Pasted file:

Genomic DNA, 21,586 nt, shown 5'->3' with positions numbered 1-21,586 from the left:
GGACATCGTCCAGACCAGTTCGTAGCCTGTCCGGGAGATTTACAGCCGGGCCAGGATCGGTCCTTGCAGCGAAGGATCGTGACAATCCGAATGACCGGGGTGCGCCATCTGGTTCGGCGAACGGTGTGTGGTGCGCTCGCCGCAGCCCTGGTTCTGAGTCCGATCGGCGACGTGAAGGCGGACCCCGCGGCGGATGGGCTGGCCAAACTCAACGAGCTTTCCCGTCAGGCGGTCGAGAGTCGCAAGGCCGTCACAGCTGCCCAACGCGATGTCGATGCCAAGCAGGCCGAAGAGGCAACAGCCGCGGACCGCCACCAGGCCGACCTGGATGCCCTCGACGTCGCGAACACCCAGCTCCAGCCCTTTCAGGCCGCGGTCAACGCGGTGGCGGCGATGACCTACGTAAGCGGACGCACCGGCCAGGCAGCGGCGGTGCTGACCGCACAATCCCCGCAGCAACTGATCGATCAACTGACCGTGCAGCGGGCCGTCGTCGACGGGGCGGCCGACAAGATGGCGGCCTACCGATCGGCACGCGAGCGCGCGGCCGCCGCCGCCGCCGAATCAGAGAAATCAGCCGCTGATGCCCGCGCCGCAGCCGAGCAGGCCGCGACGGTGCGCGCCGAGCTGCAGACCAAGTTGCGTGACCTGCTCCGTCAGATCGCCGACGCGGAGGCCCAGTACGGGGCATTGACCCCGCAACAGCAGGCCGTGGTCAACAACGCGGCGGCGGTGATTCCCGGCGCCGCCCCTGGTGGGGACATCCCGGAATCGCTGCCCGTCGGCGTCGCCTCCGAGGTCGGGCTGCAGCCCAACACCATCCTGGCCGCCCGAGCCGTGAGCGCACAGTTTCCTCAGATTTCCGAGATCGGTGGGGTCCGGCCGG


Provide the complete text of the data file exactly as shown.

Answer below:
Genomic DNA, 21,586 nt, shown 5'->3' with positions numbered 1-21,586 from the left:
GGACATCGTCCAGACCAGTTCGTAGCCTGTCCGGGAGATTTACAGCCGGGCCAGGATCGGTCCTTGCAGCGAAGGATCGTGACAATCCGAATGACCGGGGTGCGCCATCTGGTTCGGCGAACGGTGTGTGGTGCGCTCGCCGCAGCCCTGGTTCTGAGTCCGATCGGCGACGTGAAGGCGGACCCCGCGGCGGATGGGCTGGCCAAACTCAACGAGCTTTCCCGTCAGGCGGTCGAGAGTCGCAAGGCCGTCACAGCTGCCCAACGCGATGTCGATGCCAAGCAGGCCGAAGAGGCAACAGCCGCGGACCGCCACCAGGCCGACCTGGATGCCCTCGACGTCGCGAACACCCAGCTCCAGCCCTTTCAGGCCGCGGTCAACGCGGTGGCGGCGATGACCTACGTAAGCGGACGCACCGGCCAGGCAGCGGCGGTGCTGACCGCACAATCCCCGCAGCAACTGATCGATCAACTGACCGTGCAGCGGGCCGTCGTCGACGGGGCGGCCGACAAGATGGCGGCCTACCGATCGGCACGCGAGCGCGCGGCCGCCGCCGCCGCCGAATCAGAGAAATCAGCCGCTGATGCCCGCGCCGCAGCCGAGCAGGCCGCGACGGTGCGCGCCGAGCTGCAGACCAAGTTGCGTGACCTGCTCCGTCAGATCGCCGACGCGGAGGCCCAGTACGGGGCATTGACCCCGCAACAGCAGGCCGTGGTCAACAACGCGGCGGCGGTGATTCCCGGCGCCGCCCCTGGTGGGGACATCCCGGAATCGCTGCCCGTCGGCGTCGCCTCCGAGGTCGGGCTGCAGCCCAACACCATCCTGGCCGCCCGAGCCGTGAGCGCACAGTTTCCTCAGATTTCCGAGATCGGTGGGGTCCGGCCGG